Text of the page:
Technically speaking only, yes. But, which areas out of our reach from here in India do you think will be targets of opportunity for India? The only targets of opp. are in our immediate neighborhood, so why would you want the barter services with the US? Its only US who needs such strategic airfields across the globe. They're the ones interested in bombing targets half way across the globe in Af-Pak/Iran/Iraq/Vietnam/NK and not us. Do you see us bombing Mexico, Canada or Cuba? One could say we can use their airfields in Afg to bomb the Pakis, but will they let us do that with Pak being their "major non-NATO ally" and all that? Heck, they'll turn every stone to try and stop us from doing that from our own base.

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Re: MRCA News and Discussion

Postby Cosmo_R » 26 Sep 2010 20:22

Ajatshatru wrote:
We're being offered top of the line weapons


F-16 and F-18(and with no strings attached)? :mrgreen:


Genuine question: What do you consider 'top of the line' US weapons that the Tender offer also specified?

Added later: @Craig Alpert ^^^

I believe the naval cooperation emphasis may be due to India's strategic IOR location and controlling a choke point to the Malacca Straits. The IN has huge innate advantages WRT to PRC and these are the most leverageable. I think (cannot be sure) that the emphasis also derives from the current US focus on the Air-Sea battle concept versus the previous Air-Land scenarios that focused on Europe.

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Re: MRCA News and Discussion

Postby Dmurphy » 26 Sep 2010 20:29

Ajat, Cosmo, how about the P-8I, F-35?

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Re: MRCA News and Discussion

Postby Cosmo_R » 27 Sep 2010 00:53

Dmurphy wrote:Ajat, Cosmo, how about the P-8I, F-35?


I am not sure about the question but obviously we are buying the P-8I and LM has been extolling the virtues of the F-16IN as the most effective path to the F-35. In one PR instance—even offering (IIRC) to have a trade-in value for the F-16 against purchase of the F-35.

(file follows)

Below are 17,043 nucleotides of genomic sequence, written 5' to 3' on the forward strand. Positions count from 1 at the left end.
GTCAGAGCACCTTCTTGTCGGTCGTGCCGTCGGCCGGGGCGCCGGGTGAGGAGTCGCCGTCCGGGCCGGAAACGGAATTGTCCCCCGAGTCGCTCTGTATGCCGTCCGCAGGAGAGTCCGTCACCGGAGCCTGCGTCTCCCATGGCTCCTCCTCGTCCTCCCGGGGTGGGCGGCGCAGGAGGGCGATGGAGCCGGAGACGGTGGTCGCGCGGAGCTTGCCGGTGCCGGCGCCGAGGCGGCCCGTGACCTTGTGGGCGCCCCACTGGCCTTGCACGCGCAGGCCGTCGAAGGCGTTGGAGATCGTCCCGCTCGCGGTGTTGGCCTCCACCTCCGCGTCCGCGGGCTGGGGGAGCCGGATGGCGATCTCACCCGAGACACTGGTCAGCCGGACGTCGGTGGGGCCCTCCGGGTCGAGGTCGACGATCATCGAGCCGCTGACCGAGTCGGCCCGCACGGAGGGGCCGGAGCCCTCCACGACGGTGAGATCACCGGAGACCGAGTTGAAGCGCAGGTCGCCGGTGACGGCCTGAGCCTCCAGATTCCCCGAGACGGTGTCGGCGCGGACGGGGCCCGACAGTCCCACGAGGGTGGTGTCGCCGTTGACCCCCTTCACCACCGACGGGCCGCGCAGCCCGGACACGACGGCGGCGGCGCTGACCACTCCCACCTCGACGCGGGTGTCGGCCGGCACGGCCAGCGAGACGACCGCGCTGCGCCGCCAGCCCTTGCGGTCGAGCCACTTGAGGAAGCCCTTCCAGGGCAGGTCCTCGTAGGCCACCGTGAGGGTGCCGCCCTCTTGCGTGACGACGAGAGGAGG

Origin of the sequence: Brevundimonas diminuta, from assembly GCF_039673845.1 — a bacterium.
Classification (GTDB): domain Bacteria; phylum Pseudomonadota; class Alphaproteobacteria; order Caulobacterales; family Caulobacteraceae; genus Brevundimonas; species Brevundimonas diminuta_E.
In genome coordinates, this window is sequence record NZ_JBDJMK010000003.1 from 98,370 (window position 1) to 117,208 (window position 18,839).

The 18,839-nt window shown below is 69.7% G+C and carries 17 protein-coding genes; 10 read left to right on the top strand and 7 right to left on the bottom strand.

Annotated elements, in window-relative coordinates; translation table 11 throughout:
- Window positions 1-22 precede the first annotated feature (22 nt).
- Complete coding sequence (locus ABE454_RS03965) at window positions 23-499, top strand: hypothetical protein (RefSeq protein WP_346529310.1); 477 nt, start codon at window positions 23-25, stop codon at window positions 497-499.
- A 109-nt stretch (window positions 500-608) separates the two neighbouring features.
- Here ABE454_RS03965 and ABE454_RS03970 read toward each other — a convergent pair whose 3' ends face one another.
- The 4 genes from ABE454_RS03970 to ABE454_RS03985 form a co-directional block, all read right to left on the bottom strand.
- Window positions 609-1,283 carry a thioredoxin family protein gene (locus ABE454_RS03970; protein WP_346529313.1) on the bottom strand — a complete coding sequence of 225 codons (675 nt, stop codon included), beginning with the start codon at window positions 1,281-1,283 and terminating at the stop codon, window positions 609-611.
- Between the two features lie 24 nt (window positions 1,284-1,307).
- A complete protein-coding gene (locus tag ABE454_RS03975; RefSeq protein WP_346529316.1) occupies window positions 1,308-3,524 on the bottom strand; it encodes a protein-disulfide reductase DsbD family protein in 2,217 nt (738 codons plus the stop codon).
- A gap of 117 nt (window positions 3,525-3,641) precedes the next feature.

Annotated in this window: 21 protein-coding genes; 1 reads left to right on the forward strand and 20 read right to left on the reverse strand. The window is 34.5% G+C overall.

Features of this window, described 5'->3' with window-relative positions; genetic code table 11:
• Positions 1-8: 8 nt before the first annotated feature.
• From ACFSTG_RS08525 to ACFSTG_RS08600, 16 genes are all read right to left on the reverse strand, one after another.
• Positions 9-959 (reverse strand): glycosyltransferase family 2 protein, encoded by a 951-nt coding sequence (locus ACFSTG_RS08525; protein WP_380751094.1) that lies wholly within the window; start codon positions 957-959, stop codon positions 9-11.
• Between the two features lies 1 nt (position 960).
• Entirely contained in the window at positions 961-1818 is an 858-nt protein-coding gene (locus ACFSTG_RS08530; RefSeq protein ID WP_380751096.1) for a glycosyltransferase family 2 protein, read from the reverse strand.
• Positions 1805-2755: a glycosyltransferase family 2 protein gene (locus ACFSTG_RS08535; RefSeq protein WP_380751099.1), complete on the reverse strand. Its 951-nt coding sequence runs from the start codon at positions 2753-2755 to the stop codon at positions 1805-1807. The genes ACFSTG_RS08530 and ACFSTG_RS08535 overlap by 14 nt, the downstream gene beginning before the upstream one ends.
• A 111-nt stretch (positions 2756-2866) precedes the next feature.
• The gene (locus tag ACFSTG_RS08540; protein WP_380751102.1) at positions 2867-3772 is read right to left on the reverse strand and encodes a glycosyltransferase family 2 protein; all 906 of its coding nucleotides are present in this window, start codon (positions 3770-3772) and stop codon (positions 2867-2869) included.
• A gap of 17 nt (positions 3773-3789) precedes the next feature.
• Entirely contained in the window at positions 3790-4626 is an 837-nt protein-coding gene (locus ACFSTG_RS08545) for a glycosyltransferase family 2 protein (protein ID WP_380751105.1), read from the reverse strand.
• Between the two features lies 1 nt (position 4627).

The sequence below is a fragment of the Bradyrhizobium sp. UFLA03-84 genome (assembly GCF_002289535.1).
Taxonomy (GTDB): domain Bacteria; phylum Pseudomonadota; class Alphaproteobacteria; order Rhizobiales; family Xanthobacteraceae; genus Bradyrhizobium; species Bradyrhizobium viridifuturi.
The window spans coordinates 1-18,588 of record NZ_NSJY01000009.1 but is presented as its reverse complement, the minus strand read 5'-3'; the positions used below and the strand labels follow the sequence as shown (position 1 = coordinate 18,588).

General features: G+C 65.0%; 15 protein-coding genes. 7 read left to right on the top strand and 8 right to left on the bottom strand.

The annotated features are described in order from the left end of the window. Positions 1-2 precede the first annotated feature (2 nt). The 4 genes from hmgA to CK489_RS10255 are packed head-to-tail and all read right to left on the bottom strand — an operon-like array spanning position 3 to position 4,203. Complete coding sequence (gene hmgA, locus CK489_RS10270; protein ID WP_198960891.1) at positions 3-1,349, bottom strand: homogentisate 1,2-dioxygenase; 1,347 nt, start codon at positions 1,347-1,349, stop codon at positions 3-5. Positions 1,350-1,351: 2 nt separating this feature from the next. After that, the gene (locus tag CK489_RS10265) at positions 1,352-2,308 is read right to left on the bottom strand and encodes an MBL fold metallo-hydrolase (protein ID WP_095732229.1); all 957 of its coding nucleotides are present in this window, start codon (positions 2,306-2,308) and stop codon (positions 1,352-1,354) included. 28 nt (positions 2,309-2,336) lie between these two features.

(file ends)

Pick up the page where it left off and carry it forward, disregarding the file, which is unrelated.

Again, IIRC the current IAF tender did not include the F-35 because it was thought that the plane would not be ready for deliveries in 2014.

I think the only thing the US has not offered up as far as a/c is the F-22. But then at $180MM+ a pop, I don't think the IAF really would have gone for it anyway. Also, the F-22 is not for export and I believe not even the Israelis could swing the vote in Congress.

On the F-35, I think we should be grateful that we missed the boat on the Tier 1 partner level. The UK experience of being able to afford either the a/c or the carrier (the POW) was a revelation.

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Re: MRCA News and Discussion

Postby Christopher Sidor » 27 Sep 2010 12:55

Cosmo_R wrote:
Dmurphy wrote:Ajat, Cosmo, how about the P-8I, F-35?


I am not sure about the question but obviously we are buying the P-8I and LM has been extolling the virtues of the F-16IN as the most effective path to the F-35. In one PR instance—even offering (IIRC) to have a trade-in value for the F-16 against purchase of the F-35.

Again, IIRC the current IAF tender did not include the F-35 because it was thought that the plane would not be ready for deliveries in 2014.

I think the only thing the US has not offered up as far as a/c is the F-22. But then at $180MM+ a pop, I don't think the IAF really would have gone for it anyway. Also, the F-22 is not for export and I believe not even the Israelis could swing the vote in Congress.

On the F-35, I think we should be grateful that we missed the boat on the Tier 1 partner level. The UK experience of being able to afford either the a/c or the carrier (the POW) was a revelation.


Leapfrog that is the word.

So we pay an estimated 10 billion USD to buy an obsolete technology, i.e. F-16IN. And then pay even more, let us say 10 billion USD, to upgrade to F-35. Why should India pay 20 billion USD just to get F-35 ? It would have been better if F-35 would have been offered. But Americans did not.

Also one more thing, w.r.t. F-16, F/A-18 and F-35. These fighters come with very heavy restrictions, i.e. where they can be based, where they can be used, etc. We need not pander to the American mania of control to get a good fighter. There are other fighters available, which do not have these restrictions.


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Re: MRCA News and Discussion

Postby Willy » 27 Sep 2010 13:09